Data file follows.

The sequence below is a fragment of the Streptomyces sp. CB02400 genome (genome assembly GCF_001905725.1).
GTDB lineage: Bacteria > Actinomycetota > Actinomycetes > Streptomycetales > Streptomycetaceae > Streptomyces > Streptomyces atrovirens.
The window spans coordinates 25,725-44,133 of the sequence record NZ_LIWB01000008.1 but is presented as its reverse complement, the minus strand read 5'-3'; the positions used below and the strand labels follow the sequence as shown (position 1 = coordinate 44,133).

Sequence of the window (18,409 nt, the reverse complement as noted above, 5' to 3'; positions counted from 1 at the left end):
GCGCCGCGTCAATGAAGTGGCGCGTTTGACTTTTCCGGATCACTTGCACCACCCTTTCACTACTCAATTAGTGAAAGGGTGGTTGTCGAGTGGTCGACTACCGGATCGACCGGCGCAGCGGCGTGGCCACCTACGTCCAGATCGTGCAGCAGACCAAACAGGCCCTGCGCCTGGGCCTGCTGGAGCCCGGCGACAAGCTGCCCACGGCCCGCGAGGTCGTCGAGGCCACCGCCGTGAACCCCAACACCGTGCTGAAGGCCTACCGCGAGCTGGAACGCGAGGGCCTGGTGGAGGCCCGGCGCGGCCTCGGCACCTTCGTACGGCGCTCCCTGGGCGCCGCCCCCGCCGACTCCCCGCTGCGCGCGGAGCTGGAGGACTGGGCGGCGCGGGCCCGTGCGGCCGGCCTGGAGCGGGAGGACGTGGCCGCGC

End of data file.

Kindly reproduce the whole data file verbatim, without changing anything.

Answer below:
The sequence below is a fragment of the Streptomyces sp. CB02400 genome (genome assembly GCF_001905725.1).
GTDB lineage: Bacteria > Actinomycetota > Actinomycetes > Streptomycetales > Streptomycetaceae > Streptomyces > Streptomyces atrovirens.
The window spans coordinates 25,725-44,133 of the sequence record NZ_LIWB01000008.1 but is presented as its reverse complement, the minus strand read 5'-3'; the positions used below and the strand labels follow the sequence as shown (position 1 = coordinate 44,133).

Sequence of the window (18,409 nt, the reverse complement as noted above, 5' to 3'; positions counted from 1 at the left end):
GCGCCGCGTCAATGAAGTGGCGCGTTTGACTTTTCCGGATCACTTGCACCACCCTTTCACTACTCAATTAGTGAAAGGGTGGTTGTCGAGTGGTCGACTACCGGATCGACCGGCGCAGCGGCGTGGCCACCTACGTCCAGATCGTGCAGCAGACCAAACAGGCCCTGCGCCTGGGCCTGCTGGAGCCCGGCGACAAGCTGCCCACGGCCCGCGAGGTCGTCGAGGCCACCGCCGTGAACCCCAACACCGTGCTGAAGGCCTACCGCGAGCTGGAACGCGAGGGCCTGGTGGAGGCCCGGCGCGGCCTCGGCACCTTCGTACGGCGCTCCCTGGGCGCCGCCCCCGCCGACTCCCCGCTGCGCGCGGAGCTGGAGGACTGGGCGGCGCGGGCCCGTGCGGCCGGCCTGGAGCGGGAGGACGTGGCCGCGC